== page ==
Memorial Mass in Ibadan
Fr Fintan Daly SMA was the Principal Celebrant, assisted by ten priests, at a Memorial Mass in St Leo’s Catholic Church, Orita-Challenge, Ibadan, Nigeria to pray for the happy repose of the souls of Father Patrick Whelan SMA and Father Michael Cahill SMA, both of whom had ministered in St Leo’s. Many Religious Sisters, representing the OLA Sisters, Medical Missionaries of Mary and the Sisters of Charity, attended the Mass which took place on Monday, 20 February 2012. A large number of parishioners also attended, despite the short notice given.
Fr Daly preached the following homily.
My dear friends I welcome you all to this Mass and I thank you for coming. We are here to remember two dedicated and long serving missionaries.
We are here to pray for them and we are here to pray for ourselves that we may always be committed to Christ, because St. Paul reminds us that “whether we live or we die, we belong to the Lord”. May we always belong to the Lord here on earth so that we will be ready to meet him when the time comes for us to leave this world.
A Requiem Mass is not a time to give a detailed account of the life of the person who died, but some of you may like to know something about these two priests, so I will say a few words about them. I knew them very well. I could say I was a school mate of both of them though at different times and different places. I attended the same secondary School as Fr. Cahill. The School was a Day School run by the De La Salle Brothers. I am happy to see Br. Fred here. He is a De La Salle Brother who has worked for more than 50 years in Ondo. The De La Salle Brothers have done wonders for education in many parts of the world. Michel Cahill cycled ten miles from the west to De La Salle College every day and I cycled ten miles from the east to the school. We did this every day, in rain or snow or sunshine. Of course he was my senior by a few years and his decision to join the SMA probably influenced me to do the same a few years later.
I was also a student with Fr. Whelan – we were at University College Cork together, from 1958 – 1961 though Fr. Whelan was a priest then but I was still a seminarian.
Fr. Whelan and Fr. Cahill had much in common. They were both born in Co. Galway in the west of Ireland. Both belonged to large families, and both were very religious families. Two of Fr. Whelan’s sisters were Rev. Sisters and two of Fr. Cahill’s sisters were also Rev. Sisters. Fr. Cahill also had two cousins who were OLA Sisters and both worked in Ibadan. They were Sr. Mary Cahill who was once the Matron of Oluyoro Hospital and Sr. Eileen Cummins who taught at St. Teresa’s College and was later OLA Superior General. Fr. Cahill had another cousin who was ordained with him on the same day, Fr John Haverty SMA who is still working in Northern Nigeria.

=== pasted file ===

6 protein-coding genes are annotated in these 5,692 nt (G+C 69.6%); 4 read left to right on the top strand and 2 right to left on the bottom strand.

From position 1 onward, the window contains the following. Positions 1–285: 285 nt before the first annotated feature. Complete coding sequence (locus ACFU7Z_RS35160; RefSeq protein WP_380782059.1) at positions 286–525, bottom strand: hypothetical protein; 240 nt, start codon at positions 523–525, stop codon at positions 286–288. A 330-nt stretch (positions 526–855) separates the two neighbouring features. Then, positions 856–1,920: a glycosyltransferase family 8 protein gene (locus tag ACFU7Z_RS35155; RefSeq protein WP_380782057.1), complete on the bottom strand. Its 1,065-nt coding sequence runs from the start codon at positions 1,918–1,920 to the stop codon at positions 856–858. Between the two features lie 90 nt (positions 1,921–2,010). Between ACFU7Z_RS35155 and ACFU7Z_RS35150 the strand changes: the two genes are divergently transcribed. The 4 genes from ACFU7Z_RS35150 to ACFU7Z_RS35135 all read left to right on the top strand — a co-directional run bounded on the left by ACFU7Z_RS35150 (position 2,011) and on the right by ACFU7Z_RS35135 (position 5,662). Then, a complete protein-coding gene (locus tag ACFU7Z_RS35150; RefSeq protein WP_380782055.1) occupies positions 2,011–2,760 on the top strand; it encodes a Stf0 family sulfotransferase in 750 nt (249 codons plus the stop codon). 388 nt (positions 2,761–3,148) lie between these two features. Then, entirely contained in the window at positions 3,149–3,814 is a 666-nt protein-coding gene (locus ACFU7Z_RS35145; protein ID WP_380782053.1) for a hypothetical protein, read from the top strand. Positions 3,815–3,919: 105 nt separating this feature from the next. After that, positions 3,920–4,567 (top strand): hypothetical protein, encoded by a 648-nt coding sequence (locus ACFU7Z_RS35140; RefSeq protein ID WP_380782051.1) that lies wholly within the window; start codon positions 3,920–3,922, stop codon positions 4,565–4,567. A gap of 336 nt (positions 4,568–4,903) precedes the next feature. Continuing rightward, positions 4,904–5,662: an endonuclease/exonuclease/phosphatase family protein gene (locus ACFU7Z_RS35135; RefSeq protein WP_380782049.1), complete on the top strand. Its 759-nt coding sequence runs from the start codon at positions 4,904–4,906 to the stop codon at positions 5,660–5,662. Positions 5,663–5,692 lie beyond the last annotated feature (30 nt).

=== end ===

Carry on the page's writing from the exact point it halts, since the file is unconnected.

Fr. Whelan was ordained in 1956 and after he graduated in science in 1961 he was appointed to Ondo Diocese and worked there almost continuously till 1996. He taught science at Sacred Heart Seminary and later at Aquinas College and also at Stella Maris College Okitipupa. As well as being a dedicated teacher he was a great footballer. He had already won a Cup Final with University College Cork in 1961. I was at that final and was amazed that Fr. Whelan who was a fairly small man, could jump so high for the ball. In the schools in Ondo he was a great coach both in football and athletics. Due to his coaching many of his students won medals.
When he retired from teaching he gave dedicated service as Parish Priest at Ore. In 1997 he was transferred to Ibadan and was parish priest here at St. Leo’s for three years. By that time his health was failing and he did not have the wonderful energy he had in earlier years. In 2000 he went to Ireland for medical treatment and was in and out of hospital until the time of his death. But in spite of that he managed to do his work as bursar at the SMA House in Claregalway until a short time before he died.
As well as his love for sport he also had a great love for nature and had a great knowledge of birds, of their songs and their habits. One of those who was with him when he died said, “it was fitting that he who loved birds, should die in the early morning as the birds were beginning to sing on the tree outside the hospital window.
Fr. Cahill was ordained in 1961 and was also appointed to Ondo and arrived there in 1962 and worked there in the Parishes of Owo, Okitipupo, Irele and Ondo – where he was made a chief. He was elected Deputy Regional Superior of the SMA in 1989 and remained in that post until 1995. During these years he was also Parish Priest here at St. Leo’s and it was chiefly through his efforts that the outstations of Good Shepherd, St. Anthony’s and St. Charles Lwanga were opened. Many members of the parish here remember him not only for his dedicated work in the Parish, but also for sense of humour and the way he delighted in starting an argument which were never intended to be serious.
In 1995 he was transferred to Holy Family Parish in Ilorin to start a new SMA Parish. He not only developed the central station but opened a number of Outstations.
In 2002 while in Ireland on vacation he was knocked down by a motor cycle as a result of which he had to have a leg amputated and had prosthesis. He made the best of his new situation and worked in the SMA Promotion Office. He took great interest in this work because, earlier during a break from his work in Ondo, he had travelled much of Ireland doing promotion for the SMA. But now his work was confined to the House. He got a motor wheel chair and used to go along the corridors of the house with great speed and got delight in swerving past any one he met. But when he had just about adapted himself to the effects of amputation he got cancer and had painful chemo treatment and for the rest of his life he suffered much, but in spite of that he was always cheerful and was always interested in Nigeria and what was happening in Ondo and Ibadan and Ilorin. Last year he celebrated the Golden Jubilee of his ordination with 12 of his classmates. All of them spoke highly of him and how his cheerfulness in spite of his suffering was an inspiration to all of them.